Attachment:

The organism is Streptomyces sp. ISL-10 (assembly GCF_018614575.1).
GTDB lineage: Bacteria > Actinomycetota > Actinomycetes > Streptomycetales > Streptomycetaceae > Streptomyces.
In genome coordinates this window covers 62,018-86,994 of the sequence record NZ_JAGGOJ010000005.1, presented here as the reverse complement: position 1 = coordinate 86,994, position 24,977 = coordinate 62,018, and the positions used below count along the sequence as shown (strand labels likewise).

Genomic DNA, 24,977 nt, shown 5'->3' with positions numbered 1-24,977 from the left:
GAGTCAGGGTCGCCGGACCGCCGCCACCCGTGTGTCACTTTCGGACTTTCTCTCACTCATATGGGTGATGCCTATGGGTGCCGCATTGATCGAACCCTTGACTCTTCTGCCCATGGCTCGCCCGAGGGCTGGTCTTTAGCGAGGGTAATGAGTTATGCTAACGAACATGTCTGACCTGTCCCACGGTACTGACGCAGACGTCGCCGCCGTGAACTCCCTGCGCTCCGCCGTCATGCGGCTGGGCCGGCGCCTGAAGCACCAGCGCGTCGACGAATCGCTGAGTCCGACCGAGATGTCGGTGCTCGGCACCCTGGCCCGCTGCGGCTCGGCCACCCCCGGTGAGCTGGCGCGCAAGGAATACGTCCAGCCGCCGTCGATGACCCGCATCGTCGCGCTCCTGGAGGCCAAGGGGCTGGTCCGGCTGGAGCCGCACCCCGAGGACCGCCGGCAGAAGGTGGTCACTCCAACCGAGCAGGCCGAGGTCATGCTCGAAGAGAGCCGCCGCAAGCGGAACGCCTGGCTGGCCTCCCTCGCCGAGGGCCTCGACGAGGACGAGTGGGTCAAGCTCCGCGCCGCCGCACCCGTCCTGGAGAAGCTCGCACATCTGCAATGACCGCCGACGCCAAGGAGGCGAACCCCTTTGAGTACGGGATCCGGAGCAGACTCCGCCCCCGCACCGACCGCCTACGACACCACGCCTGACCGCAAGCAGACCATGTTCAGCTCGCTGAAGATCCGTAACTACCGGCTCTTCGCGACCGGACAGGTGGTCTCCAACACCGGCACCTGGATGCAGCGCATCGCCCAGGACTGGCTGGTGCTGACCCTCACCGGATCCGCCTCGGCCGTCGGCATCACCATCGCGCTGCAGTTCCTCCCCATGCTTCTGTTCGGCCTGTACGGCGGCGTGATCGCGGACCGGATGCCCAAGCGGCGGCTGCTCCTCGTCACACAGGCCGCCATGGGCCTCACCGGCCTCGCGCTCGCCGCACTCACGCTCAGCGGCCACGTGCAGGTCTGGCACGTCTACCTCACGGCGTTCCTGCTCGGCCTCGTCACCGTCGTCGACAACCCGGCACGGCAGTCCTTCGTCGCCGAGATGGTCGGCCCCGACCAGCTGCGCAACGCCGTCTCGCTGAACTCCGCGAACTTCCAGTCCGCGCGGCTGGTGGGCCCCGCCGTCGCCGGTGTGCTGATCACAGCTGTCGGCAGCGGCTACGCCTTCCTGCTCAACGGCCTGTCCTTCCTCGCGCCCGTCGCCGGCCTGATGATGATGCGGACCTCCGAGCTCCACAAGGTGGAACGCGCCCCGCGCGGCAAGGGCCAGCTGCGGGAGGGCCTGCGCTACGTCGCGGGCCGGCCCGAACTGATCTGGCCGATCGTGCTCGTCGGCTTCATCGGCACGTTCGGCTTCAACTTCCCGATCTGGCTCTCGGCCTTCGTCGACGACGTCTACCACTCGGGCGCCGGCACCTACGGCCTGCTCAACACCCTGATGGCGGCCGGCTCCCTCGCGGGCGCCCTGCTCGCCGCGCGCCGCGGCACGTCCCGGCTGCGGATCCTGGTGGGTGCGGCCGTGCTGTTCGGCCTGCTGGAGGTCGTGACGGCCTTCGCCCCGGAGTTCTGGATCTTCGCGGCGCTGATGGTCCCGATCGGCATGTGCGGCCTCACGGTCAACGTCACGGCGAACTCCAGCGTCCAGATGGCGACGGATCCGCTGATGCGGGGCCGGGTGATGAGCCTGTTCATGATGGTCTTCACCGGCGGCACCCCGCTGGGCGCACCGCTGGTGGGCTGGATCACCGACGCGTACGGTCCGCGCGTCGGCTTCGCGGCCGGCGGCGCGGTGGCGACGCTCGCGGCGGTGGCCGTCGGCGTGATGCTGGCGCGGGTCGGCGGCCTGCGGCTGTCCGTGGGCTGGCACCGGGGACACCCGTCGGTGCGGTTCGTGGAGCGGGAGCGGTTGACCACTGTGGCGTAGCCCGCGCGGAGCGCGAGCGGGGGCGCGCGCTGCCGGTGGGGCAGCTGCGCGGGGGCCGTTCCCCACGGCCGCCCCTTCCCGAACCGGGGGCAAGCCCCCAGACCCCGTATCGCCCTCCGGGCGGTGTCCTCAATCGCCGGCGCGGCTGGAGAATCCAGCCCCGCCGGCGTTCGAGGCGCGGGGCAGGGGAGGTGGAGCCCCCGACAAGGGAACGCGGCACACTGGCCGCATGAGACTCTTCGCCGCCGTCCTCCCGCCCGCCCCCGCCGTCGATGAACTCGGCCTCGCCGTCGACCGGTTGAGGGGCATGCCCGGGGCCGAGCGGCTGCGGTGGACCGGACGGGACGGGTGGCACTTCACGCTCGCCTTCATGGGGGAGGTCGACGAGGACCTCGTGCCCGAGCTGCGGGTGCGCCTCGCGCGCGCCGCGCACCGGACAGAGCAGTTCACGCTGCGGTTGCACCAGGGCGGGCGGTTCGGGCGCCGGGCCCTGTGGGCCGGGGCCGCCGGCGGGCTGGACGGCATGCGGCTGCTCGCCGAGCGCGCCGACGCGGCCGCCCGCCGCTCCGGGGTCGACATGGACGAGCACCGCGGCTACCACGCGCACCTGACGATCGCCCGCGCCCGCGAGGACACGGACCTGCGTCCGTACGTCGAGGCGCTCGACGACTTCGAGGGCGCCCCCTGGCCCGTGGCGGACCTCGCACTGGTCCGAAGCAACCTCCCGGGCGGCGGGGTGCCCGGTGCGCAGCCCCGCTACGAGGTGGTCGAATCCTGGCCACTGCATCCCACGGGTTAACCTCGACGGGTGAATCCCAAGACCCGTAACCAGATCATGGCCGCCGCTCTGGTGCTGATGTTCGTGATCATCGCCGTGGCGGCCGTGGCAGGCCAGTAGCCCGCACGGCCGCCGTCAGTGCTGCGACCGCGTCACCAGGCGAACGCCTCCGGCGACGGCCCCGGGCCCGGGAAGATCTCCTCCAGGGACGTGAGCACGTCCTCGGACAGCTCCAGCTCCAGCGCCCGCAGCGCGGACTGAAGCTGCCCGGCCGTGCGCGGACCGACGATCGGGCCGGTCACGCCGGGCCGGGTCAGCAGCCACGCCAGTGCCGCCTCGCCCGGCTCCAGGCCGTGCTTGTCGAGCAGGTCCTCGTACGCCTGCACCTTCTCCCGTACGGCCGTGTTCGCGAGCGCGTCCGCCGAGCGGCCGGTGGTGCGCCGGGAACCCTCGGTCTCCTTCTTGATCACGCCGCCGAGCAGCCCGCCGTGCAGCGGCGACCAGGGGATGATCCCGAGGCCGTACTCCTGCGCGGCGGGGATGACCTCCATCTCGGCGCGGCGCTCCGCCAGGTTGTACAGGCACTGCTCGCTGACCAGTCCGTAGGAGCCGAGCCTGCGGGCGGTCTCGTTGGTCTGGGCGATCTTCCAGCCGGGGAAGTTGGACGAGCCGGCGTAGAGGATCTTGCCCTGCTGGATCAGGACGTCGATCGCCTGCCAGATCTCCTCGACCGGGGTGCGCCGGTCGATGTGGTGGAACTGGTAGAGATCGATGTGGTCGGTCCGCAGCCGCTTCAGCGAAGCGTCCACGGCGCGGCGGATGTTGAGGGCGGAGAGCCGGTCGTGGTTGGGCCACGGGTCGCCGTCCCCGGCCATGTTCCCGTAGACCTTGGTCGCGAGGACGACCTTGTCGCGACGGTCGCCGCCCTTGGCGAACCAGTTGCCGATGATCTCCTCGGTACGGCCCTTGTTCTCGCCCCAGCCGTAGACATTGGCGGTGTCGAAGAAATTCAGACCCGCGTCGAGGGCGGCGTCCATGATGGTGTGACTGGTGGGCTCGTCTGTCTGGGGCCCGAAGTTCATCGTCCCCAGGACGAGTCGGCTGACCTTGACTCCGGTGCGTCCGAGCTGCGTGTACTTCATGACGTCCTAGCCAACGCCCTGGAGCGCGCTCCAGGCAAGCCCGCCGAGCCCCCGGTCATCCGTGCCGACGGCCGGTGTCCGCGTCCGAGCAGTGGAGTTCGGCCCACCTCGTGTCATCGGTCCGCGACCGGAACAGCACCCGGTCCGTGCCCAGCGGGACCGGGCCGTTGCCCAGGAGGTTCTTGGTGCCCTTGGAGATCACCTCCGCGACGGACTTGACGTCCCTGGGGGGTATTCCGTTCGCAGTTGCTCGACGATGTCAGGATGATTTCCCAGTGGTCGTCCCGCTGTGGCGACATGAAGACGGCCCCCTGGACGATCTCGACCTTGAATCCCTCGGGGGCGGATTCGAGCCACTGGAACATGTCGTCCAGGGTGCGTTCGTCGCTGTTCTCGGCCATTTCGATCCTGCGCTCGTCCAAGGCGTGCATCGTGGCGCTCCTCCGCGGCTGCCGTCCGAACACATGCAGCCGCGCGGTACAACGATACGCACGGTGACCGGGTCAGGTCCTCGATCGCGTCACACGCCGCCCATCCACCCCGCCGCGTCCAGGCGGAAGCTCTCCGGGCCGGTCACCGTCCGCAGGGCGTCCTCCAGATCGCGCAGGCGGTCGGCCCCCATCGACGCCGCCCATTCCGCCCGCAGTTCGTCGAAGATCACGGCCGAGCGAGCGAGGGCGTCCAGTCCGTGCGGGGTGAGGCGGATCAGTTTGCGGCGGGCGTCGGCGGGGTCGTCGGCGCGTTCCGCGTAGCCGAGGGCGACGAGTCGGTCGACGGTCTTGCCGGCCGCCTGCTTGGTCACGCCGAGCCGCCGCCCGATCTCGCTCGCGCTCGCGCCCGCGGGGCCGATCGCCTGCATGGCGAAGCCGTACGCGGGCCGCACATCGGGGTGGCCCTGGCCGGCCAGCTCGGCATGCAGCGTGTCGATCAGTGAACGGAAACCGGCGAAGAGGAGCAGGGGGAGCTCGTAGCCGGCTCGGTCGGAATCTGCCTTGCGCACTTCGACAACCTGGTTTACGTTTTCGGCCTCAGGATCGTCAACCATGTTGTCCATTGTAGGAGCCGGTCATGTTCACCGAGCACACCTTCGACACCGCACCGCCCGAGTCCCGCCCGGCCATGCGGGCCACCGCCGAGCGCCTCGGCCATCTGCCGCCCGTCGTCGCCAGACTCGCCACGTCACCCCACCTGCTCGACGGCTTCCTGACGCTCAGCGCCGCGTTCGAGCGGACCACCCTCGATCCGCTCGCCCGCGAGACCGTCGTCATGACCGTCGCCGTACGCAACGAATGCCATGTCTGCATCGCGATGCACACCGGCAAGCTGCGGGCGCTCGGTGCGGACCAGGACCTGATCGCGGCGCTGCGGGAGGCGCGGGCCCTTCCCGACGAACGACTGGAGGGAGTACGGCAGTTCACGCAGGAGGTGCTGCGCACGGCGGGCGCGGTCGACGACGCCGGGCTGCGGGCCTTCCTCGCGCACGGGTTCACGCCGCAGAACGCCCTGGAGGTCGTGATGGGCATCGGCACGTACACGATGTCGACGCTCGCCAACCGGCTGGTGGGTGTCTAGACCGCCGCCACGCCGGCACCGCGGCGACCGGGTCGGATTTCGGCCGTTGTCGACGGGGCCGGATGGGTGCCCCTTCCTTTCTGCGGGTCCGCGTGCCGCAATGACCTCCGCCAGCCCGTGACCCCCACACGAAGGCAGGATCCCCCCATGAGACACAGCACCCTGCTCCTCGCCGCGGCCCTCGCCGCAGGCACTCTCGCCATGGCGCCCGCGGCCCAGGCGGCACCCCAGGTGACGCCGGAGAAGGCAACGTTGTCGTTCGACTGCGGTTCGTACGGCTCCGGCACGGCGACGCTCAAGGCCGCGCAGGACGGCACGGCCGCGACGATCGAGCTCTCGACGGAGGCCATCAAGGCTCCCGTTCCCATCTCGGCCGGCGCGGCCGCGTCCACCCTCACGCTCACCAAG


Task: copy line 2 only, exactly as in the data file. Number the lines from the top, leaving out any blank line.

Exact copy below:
GTDB lineage: Bacteria > Actinomycetota > Actinomycetes > Streptomycetales > Streptomycetaceae > Streptomyces.